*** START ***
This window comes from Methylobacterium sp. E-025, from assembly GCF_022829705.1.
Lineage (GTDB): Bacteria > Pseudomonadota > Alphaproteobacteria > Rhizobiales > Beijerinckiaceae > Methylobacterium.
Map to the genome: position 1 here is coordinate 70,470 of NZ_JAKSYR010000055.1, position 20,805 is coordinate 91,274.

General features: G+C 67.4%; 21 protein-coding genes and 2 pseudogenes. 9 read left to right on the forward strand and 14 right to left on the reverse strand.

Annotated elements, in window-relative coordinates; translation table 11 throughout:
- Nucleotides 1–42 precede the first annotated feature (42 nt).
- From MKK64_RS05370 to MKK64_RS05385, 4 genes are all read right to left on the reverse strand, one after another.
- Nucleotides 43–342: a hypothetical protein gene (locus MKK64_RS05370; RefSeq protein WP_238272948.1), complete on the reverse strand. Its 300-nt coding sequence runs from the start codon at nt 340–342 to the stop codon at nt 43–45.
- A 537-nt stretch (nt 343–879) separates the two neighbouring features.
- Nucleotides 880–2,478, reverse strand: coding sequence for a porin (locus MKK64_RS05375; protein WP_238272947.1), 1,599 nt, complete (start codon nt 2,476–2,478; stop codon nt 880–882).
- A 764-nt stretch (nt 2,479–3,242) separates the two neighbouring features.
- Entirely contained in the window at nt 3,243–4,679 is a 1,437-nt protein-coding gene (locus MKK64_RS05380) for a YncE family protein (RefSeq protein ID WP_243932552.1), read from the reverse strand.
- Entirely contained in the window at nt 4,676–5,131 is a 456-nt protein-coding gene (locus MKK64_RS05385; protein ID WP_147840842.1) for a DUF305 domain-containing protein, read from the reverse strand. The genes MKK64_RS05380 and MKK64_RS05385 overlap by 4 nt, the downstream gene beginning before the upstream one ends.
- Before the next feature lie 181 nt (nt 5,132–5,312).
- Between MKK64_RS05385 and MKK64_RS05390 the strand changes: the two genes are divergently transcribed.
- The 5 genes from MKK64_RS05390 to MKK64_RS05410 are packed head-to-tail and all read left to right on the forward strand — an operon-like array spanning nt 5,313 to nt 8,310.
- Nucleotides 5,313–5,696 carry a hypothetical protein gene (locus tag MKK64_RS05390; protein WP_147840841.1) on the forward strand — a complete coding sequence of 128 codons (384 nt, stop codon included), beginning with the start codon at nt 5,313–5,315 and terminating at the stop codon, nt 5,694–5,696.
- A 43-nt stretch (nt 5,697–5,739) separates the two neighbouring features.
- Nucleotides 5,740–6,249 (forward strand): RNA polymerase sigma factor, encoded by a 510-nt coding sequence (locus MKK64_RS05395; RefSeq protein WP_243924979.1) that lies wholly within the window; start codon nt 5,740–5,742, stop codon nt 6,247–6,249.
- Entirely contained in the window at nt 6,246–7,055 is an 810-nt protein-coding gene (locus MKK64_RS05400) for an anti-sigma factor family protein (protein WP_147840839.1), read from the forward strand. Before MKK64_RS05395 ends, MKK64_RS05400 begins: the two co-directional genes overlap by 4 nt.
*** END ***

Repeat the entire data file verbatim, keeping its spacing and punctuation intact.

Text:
This window comes from Methylobacterium sp. E-025, from assembly GCF_022829705.1.
Lineage (GTDB): Bacteria > Pseudomonadota > Alphaproteobacteria > Rhizobiales > Beijerinckiaceae > Methylobacterium.
Map to the genome: position 1 here is coordinate 70,470 of NZ_JAKSYR010000055.1, position 20,805 is coordinate 91,274.

General features: G+C 67.4%; 21 protein-coding genes and 2 pseudogenes. 9 read left to right on the forward strand and 14 right to left on the reverse strand.

Annotated elements, in window-relative coordinates; translation table 11 throughout:
- Nucleotides 1–42 precede the first annotated feature (42 nt).
- From MKK64_RS05370 to MKK64_RS05385, 4 genes are all read right to left on the reverse strand, one after another.
- Nucleotides 43–342: a hypothetical protein gene (locus MKK64_RS05370; RefSeq protein WP_238272948.1), complete on the reverse strand. Its 300-nt coding sequence runs from the start codon at nt 340–342 to the stop codon at nt 43–45.
- A 537-nt stretch (nt 343–879) separates the two neighbouring features.
- Nucleotides 880–2,478, reverse strand: coding sequence for a porin (locus MKK64_RS05375; protein WP_238272947.1), 1,599 nt, complete (start codon nt 2,476–2,478; stop codon nt 880–882).
- A 764-nt stretch (nt 2,479–3,242) separates the two neighbouring features.
- Entirely contained in the window at nt 3,243–4,679 is a 1,437-nt protein-coding gene (locus MKK64_RS05380) for a YncE family protein (RefSeq protein ID WP_243932552.1), read from the reverse strand.
- Entirely contained in the window at nt 4,676–5,131 is a 456-nt protein-coding gene (locus MKK64_RS05385; protein ID WP_147840842.1) for a DUF305 domain-containing protein, read from the reverse strand. The genes MKK64_RS05380 and MKK64_RS05385 overlap by 4 nt, the downstream gene beginning before the upstream one ends.
- Before the next feature lie 181 nt (nt 5,132–5,312).
- Between MKK64_RS05385 and MKK64_RS05390 the strand changes: the two genes are divergently transcribed.
- The 5 genes from MKK64_RS05390 to MKK64_RS05410 are packed head-to-tail and all read left to right on the forward strand — an operon-like array spanning nt 5,313 to nt 8,310.
- Nucleotides 5,313–5,696 carry a hypothetical protein gene (locus tag MKK64_RS05390; protein WP_147840841.1) on the forward strand — a complete coding sequence of 128 codons (384 nt, stop codon included), beginning with the start codon at nt 5,313–5,315 and terminating at the stop codon, nt 5,694–5,696.
- A 43-nt stretch (nt 5,697–5,739) separates the two neighbouring features.
- Nucleotides 5,740–6,249 (forward strand): RNA polymerase sigma factor, encoded by a 510-nt coding sequence (locus MKK64_RS05395; RefSeq protein WP_243924979.1) that lies wholly within the window; start codon nt 5,740–5,742, stop codon nt 6,247–6,249.
- Entirely contained in the window at nt 6,246–7,055 is an 810-nt protein-coding gene (locus MKK64_RS05400) for an anti-sigma factor family protein (protein WP_147840839.1), read from the forward strand. Before MKK64_RS05395 ends, MKK64_RS05400 begins: the two co-directional genes overlap by 4 nt.